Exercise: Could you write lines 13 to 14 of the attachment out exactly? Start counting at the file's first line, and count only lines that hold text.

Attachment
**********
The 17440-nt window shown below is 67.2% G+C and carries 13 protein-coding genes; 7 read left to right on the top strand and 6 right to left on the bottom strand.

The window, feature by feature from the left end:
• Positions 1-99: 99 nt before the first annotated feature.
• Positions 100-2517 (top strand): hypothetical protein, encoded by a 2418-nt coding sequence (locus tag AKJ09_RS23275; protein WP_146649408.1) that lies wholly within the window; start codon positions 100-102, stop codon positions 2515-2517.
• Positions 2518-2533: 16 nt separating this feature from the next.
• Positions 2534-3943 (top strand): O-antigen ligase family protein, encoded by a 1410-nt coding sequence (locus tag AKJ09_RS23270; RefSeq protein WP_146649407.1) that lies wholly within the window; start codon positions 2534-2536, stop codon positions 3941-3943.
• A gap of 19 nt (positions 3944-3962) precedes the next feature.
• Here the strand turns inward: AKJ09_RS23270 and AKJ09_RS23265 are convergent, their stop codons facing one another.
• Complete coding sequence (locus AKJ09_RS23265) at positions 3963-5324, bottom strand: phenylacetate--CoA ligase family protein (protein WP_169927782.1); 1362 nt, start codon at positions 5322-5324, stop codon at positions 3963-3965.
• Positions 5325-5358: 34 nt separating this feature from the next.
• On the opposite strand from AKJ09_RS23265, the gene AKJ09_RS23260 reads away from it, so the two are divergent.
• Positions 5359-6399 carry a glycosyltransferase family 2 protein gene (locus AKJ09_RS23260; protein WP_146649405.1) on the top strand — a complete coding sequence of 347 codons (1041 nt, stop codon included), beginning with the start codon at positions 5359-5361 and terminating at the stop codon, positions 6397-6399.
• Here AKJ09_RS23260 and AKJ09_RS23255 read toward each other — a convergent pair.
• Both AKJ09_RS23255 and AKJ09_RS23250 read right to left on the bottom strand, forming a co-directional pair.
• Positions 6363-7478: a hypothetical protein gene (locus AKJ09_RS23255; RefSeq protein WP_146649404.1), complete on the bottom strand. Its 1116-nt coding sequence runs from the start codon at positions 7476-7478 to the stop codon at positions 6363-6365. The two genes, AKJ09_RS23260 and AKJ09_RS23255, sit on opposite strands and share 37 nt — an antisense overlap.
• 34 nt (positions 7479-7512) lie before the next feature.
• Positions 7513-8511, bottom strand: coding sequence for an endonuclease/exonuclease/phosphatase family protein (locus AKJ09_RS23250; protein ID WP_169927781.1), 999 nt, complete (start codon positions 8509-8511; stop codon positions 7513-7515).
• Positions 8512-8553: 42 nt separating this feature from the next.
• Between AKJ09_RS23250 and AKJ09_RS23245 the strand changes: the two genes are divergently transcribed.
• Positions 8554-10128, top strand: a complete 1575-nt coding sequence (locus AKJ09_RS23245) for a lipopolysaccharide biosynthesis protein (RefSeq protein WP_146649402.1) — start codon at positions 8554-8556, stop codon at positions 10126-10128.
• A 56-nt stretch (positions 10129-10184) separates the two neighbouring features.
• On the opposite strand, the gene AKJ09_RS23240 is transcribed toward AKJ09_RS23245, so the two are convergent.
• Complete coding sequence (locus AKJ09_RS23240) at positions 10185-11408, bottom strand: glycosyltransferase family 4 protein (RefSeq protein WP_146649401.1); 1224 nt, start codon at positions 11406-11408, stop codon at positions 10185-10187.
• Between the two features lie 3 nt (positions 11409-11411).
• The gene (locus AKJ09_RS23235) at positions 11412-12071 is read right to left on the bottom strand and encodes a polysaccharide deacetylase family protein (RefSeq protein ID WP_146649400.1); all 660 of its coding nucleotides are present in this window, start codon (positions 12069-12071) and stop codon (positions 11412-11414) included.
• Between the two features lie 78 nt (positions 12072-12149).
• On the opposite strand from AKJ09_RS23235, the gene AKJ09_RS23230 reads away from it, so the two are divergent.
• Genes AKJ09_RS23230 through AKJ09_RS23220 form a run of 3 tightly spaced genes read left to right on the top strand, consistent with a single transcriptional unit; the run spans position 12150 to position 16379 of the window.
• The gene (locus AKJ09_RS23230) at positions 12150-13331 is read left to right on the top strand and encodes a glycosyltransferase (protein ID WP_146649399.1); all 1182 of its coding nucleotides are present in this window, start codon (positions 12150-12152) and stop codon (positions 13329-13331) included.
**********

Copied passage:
• Here AKJ09_RS23260 and AKJ09_RS23255 read toward each other — a convergent pair.
• Both AKJ09_RS23255 and AKJ09_RS23250 read right to left on the bottom strand, forming a co-directional pair.